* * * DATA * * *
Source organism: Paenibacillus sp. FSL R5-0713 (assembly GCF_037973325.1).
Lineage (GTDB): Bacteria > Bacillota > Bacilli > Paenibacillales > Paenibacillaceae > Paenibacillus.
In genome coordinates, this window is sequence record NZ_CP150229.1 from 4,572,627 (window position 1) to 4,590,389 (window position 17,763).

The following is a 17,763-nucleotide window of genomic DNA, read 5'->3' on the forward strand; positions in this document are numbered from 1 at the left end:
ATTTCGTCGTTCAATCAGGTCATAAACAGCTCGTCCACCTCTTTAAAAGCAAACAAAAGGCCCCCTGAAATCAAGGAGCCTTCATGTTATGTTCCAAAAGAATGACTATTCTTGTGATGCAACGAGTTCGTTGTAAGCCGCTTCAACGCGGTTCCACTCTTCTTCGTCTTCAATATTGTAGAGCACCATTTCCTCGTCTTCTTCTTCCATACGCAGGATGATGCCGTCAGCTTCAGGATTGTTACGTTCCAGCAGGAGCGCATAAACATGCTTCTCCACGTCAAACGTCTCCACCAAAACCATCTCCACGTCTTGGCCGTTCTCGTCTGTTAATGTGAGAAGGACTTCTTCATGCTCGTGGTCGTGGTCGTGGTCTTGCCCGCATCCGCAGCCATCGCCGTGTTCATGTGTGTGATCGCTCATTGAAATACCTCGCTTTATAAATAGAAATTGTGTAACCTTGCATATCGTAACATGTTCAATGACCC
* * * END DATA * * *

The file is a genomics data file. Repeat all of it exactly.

Source organism: Paenibacillus sp. FSL R5-0713 (assembly GCF_037973325.1).
Lineage (GTDB): Bacteria > Bacillota > Bacilli > Paenibacillales > Paenibacillaceae > Paenibacillus.
In genome coordinates, this window is sequence record NZ_CP150229.1 from 4,572,627 (window position 1) to 4,590,389 (window position 17,763).

The following is a 17,763-nucleotide window of genomic DNA, read 5'->3' on the forward strand; positions in this document are numbered from 1 at the left end:
ATTTCGTCGTTCAATCAGGTCATAAACAGCTCGTCCACCTCTTTAAAAGCAAACAAAAGGCCCCCTGAAATCAAGGAGCCTTCATGTTATGTTCCAAAAGAATGACTATTCTTGTGATGCAACGAGTTCGTTGTAAGCCGCTTCAACGCGGTTCCACTCTTCTTCGTCTTCAATATTGTAGAGCACCATTTCCTCGTCTTCTTCTTCCATACGCAGGATGATGCCGTCAGCTTCAGGATTGTTACGTTCCAGCAGGAGCGCATAAACATGCTTCTCCACGTCAAACGTCTCCACCAAAACCATCTCCACGTCTTGGCCGTTCTCGTCTGTTAATGTGAGAAGGACTTCTTCATGCTCGTGGTCGTGGTCGTGGTCTTGCCCGCATCCGCAGCCATCGCCGTGTTCATGTGTGTGATCGCTCATTGAAATACCTCGCTTTATAAATAGAAATTGTGTAACCTTGCATATCGTAACATGTTCAATGACCC